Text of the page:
14. Software patents creates a cold war.
  15. Software patents do not fit for service-oriented markets. The software market is mostly about providing services. Patenting suits service markets badly. Patents were designed for the industrial age.
  16. Software patents are not written by (and for) developers. 'Inventors' can write patent applications without skills in software development and sue software developers who independently 'recreated' their 'inventions'.
  17. Software patents endangers users. Users of software might be sued for patent infringement (ex: banks), since their activity might depend on an infringing piece of software. The product might be removed from the market (ex: Blackberry). Software underpins a lot of key activities in the economy (ex: creation of an airplane).

On the opposite, large players can countersue with their own patent portfolio but it won't help them against patent trolls. A litigation business without products will not cross-license. And you cannot enforce your own patent against a larger player either as it can force you into cross-licensing.

What shall our parliaments and governments do to preserve innovation?

  1. Apply sound economical justifications and impact assessments in a democratic legislative process.
  2. Pass legal clarifications to substantive patent law. Such clarifications comprise negative and positive tests for patent examiners to assess what is eligible to merit a patent. We made proposals and remain open to alternatives that contribute to the end of software patenting worldwide. Two major ones are:
    1. A claimed object that consists only of instructions for use of generic data processing hardware (universal computer), also called “program for computers” or “computer-implemented solution”, is not an invention in the sense of patent law, regardless of the form in which it is claimed.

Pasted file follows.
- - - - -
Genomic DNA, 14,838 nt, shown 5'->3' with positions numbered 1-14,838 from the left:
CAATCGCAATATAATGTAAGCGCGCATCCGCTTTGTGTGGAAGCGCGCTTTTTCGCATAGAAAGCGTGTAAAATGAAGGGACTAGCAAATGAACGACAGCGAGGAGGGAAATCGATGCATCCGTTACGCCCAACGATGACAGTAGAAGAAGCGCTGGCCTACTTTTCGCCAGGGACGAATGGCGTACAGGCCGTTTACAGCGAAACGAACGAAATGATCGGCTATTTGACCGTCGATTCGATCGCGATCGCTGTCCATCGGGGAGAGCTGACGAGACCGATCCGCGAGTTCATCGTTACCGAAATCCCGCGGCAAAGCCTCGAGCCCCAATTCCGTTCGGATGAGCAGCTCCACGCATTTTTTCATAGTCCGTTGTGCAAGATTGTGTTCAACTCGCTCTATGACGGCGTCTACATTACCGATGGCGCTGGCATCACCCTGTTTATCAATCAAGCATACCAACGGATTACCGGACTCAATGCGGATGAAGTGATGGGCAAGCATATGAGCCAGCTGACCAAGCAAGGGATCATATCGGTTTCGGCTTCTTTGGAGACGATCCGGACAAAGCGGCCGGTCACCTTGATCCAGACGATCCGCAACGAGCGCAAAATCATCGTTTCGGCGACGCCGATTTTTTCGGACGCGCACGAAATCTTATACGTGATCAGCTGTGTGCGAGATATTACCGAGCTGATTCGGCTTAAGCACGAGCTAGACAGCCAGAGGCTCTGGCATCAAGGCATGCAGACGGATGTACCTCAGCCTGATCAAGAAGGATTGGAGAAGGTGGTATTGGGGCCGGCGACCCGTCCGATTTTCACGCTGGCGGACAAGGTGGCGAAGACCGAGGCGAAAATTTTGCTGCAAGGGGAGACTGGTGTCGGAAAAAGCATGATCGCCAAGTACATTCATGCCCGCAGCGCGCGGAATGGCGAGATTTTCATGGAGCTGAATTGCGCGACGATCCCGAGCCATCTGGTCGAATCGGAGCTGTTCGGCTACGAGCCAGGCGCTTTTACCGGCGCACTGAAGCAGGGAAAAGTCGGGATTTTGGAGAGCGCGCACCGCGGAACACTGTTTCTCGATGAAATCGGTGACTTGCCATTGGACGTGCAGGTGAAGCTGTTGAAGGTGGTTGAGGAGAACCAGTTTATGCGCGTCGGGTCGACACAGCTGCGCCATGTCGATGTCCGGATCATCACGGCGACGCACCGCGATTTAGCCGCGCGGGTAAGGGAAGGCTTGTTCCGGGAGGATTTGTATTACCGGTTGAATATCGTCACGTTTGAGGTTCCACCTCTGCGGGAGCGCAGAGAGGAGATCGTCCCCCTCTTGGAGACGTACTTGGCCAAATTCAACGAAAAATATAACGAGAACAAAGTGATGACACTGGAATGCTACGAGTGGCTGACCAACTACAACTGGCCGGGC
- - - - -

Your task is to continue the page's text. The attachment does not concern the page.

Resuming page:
2. A claimed object can be an invention in the sense of patent law only if it contributes knowledge to the state of the art in a field of applied natural science.
  3. Overcome a patent reform discussion trapped into "non-obviousness" The 'American disease' of patent law requires a return to real steering instruments. The patent community has been using that filter to distract reforms and to get industry backing for dismantling of more meaningful examination filters.
  4. Apply democratic reforms of patent institutions. Patent offices have to stay neutral and abstain from lobbying. They must let patent examiners contribute their first hand experiences. Persuasion for patenting based on the assumption that small enterprises just lack awareness puts preconceptions over the rationale of market choice. In a liberal democracy public servants and policy makers do not educate but listen.
  5. Provide for non-infringement declarations which override enforcement of patents. Rather than you taking the risk to research patents, patent holders should declare upon you request if your product or standard infringes one of their patents. Such estoppal provides legal certainty and standard confidence.
  6. Get patent professionals out of policy making. Increase the influence exercised by economists on the governance of innovation policy. The quality of professional judges cannot be exchanged for 'technical judges' without legal training and eligibility to a judicial office or administrative 'case law'.
  7. Keep substantive patent law harmonisation away from Free Trade Agreements.
  8. Start an open debate about the patent crisis aimed at finding solutions. Economists can easily explain to you why free rider effects make patent opposition suboptimal. Other institutional unbalances pressure patent examiners to grant permissively. Let's review the institutional incentives and start reform.